Finance Minister Bill English has delivered an election
year Budget which delivers a bigger than forecast surplus, free
doctors' visits for 400,000 more children, big cuts to ACC
levies and dangles the prospect of tax cuts in front of voters.
Mr English said the Government's much vaunted return to
surplus would be $372 million, still slender but well ahead
of the wafer thin $86 million forecast six months ago thanks
to a rosier economic outlook.
With the books back in the black and the economy gathering
steam, Mr English said this was the first Budget in six years
"to focus on managing a growing economy rather than
recovering from a domestic recession and then the global
The $1 billion in new spending is dominated by "a $500
million package of extra support for children and families''.
While that new spending includes a well flagged extension to
paid parental leave, it also features $90 million over three
years from next year to extend free doctors' visits and
prescriptions to all children under 13. Previously it was
limited to children under 6.
Health Minister Tony Ryall said the move, which takes effect
from July next year, would benefit more than 400,000 primary
school-aged children and their families.
A $172 million a year extension to paid parental leave will
initially take it from the current 14 to 16 weeks on April 1
next year, rising to 18 weeks 12 months later.
Mr English also said eligibility would be extended to "home
for life'' foster caregivers and those in part time, casual
work or with multiple employers.
The Government will also "significantly boost'' the parental
tax credit available to working families not on a benefit and
not receiving paid parental leave. It will go from $150 a
week to $200 on April 1 next year.
Mr English also flagged a $480 million cut to ACC levies from
next year including cuts to motor vehicle levies which could
cut the average private car levy by about $130 a year.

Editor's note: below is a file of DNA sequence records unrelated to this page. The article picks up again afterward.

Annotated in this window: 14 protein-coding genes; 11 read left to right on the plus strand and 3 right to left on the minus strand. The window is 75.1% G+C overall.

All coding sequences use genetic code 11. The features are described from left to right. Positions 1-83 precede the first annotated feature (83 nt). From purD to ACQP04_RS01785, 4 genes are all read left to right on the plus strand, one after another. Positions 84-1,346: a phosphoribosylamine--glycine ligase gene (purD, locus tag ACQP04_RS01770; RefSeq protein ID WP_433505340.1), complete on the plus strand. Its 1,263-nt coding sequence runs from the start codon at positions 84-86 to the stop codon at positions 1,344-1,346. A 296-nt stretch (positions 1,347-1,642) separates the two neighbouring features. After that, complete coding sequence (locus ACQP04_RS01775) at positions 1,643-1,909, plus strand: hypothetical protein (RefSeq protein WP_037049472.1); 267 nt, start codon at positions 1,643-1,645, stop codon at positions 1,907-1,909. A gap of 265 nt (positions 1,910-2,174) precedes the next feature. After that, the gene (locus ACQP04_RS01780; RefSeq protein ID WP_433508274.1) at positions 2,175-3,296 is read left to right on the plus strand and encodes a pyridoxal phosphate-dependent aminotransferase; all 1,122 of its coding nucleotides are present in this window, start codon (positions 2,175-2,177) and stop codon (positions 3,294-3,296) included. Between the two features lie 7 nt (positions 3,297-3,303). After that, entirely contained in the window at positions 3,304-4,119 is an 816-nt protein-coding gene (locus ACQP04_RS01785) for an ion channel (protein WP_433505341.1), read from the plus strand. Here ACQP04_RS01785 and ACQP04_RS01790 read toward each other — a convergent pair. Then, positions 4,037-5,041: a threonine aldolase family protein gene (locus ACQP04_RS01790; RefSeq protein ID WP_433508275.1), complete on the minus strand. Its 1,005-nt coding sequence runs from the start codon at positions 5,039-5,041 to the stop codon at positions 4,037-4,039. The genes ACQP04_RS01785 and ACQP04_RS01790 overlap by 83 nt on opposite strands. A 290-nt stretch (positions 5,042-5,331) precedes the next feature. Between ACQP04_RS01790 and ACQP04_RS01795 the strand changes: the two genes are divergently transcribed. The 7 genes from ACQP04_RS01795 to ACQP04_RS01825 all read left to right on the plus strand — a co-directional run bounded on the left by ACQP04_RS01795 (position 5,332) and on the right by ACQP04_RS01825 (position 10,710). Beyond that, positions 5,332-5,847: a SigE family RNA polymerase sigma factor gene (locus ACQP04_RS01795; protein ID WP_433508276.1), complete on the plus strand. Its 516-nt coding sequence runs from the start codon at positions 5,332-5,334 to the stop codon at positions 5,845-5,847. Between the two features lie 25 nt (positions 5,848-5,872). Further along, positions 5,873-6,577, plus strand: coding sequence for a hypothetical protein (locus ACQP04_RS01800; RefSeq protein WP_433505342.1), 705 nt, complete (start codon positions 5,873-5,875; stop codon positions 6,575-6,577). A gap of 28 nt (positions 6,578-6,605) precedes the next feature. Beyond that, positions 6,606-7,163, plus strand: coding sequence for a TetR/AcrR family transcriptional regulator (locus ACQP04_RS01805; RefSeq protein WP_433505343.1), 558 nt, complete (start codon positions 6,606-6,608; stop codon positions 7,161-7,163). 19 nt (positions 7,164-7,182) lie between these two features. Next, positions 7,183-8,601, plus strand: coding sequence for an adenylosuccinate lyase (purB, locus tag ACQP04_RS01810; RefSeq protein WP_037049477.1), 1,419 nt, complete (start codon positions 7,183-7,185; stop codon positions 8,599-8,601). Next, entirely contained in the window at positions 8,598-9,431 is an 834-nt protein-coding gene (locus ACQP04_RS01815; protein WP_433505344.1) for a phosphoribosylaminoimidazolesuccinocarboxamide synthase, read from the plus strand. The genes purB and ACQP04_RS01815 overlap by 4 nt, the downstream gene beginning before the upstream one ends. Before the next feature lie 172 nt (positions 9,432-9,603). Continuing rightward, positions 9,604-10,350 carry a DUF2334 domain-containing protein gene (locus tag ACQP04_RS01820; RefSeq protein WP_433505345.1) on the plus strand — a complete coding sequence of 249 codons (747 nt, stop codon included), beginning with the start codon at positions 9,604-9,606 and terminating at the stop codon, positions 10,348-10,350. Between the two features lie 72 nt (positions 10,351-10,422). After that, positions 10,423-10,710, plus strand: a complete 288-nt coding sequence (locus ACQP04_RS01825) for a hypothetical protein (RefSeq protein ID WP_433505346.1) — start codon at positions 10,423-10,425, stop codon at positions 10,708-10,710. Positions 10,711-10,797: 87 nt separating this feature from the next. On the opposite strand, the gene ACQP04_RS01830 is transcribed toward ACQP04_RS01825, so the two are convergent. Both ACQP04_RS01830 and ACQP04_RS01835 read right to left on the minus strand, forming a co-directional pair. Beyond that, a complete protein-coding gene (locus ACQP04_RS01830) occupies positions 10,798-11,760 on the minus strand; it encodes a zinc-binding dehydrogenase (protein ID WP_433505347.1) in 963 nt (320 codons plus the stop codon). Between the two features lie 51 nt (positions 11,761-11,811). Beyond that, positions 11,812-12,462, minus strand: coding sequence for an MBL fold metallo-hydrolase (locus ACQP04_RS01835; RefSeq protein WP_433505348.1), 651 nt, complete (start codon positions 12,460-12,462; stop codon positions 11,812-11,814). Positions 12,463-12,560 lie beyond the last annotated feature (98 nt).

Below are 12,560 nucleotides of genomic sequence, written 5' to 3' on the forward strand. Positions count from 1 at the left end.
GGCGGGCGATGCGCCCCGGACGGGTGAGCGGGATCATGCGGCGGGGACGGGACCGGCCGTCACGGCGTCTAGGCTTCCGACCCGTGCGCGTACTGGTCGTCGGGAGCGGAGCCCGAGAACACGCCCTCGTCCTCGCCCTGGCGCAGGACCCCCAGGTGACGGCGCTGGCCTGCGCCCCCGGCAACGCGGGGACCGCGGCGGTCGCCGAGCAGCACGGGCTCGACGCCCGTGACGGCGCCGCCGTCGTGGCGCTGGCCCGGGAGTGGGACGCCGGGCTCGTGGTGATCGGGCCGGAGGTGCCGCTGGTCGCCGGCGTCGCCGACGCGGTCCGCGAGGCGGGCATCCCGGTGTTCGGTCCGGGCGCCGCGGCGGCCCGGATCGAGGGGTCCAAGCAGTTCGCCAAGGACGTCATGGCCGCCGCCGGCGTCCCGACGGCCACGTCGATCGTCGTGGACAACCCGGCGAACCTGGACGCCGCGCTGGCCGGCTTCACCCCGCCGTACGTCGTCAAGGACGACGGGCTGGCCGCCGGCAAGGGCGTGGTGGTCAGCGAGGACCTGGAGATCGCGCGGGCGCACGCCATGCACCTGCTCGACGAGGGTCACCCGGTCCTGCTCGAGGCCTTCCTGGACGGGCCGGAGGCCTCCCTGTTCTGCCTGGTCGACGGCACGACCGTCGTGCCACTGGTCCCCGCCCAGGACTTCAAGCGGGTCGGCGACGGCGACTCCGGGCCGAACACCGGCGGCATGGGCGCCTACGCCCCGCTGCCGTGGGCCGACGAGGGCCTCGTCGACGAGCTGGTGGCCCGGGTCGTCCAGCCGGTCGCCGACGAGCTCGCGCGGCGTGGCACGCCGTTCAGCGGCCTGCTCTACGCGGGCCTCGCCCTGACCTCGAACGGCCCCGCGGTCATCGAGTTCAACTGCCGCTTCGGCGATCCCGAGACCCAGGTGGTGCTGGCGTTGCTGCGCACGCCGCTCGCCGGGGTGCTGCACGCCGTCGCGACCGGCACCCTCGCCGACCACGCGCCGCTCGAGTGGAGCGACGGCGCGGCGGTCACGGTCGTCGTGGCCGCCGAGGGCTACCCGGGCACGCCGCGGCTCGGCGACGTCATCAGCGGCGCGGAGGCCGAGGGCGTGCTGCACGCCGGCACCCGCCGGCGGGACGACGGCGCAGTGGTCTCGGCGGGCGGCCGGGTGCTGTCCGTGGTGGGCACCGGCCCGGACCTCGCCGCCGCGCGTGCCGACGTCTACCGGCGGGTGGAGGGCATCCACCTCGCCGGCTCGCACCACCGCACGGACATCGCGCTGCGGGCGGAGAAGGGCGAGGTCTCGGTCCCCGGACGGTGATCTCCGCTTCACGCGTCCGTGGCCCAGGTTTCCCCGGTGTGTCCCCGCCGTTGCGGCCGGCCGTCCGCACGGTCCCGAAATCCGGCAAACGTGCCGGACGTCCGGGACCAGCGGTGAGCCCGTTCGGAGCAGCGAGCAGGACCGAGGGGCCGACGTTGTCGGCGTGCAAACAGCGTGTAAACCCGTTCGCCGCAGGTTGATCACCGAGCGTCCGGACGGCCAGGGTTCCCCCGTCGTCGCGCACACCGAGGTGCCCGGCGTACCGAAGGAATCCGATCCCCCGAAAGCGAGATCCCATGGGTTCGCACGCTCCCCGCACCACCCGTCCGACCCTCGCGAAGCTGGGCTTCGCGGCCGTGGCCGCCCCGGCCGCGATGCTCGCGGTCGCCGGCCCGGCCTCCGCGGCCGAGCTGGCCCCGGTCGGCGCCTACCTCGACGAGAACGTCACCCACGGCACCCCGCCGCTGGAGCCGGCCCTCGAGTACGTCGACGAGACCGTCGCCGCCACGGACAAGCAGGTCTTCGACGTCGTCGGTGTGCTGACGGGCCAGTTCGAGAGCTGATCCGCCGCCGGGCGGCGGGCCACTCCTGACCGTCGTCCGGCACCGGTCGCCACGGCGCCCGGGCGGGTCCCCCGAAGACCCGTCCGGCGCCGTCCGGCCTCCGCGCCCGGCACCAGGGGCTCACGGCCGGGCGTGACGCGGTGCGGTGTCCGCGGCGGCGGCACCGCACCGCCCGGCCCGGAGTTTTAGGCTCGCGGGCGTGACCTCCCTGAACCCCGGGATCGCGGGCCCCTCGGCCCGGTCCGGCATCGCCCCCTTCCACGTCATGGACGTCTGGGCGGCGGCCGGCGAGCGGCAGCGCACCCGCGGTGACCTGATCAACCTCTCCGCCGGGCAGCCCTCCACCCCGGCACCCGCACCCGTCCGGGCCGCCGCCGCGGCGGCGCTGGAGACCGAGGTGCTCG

The Budget shows surpluses rising to $1.3 billion next year
and $3.5 billion after that.
New spending in subsequent Budgets would rise to $1.5 billion
next year and by 2 per cent a year after that. Mr English
said that was the upper limit for increases that would,
combined with reprioritised spending, allow for "additional
support for New Zealanders, without pushing interest rates
higher than they would otherwise be''.
Any government that raised spending by more than that, "needs
to explain the effect on interest rates'' Mr English said at
the Budget lock-up early this afternoon.
"This moderate increase will provide the Government with
future options around investment in public services and
modest tax reductions", Mr English said.
He said the Government was "not prejudging the size of any
tax reduction'' or the proportion of future operating
allowances that would go to them.
"We haven't established a view about it. No doubt there will
be a debate about that over the next months and years.''
Among the big ticket items of Government spending, health
will receive $1.8 billion in extra funding over the next four
Education receives $857 million in new spending over four
years, the including $156 million in new spending over four
years for early childhood education to keep fees
"affordable'' and encourage participation rates.
The Budget sets out how $1 billion of the $4.7 billion raised
through asset sales will be spent this year. Health will
receive $200 million of that including $67 million for the
new Grey Base Hospital on the West Coast.
Struggling state rail company KiwiRail receives yet another
$198 million for its troubled "Turnaround Plan'' including
$25 million for to pay for repairs to Cook Strait ferry
Aratere. That takes the total bill for fixing up KiwiRail to
over $1 billion since 2010-11 or $2.4 billion since 2008.
$172.5 million goes to the upgrade and repair of schools, and
irrigation projects will receive $40 million.
In addition to projects funded by asset sales cash, $375
million of new capital funding in the form of an interest
free loan will go to the New Zealand Transport Agency to
speed up $815 million worth of Auckland transport projects
aimed at reducing congestion.
However the Budget contains scant direct relief for first
home buyers, with the only new initiative being the temporary
suspension of tariffs and duties on building products which
the Government said would reduce the cost of a standard new
home by about $3500.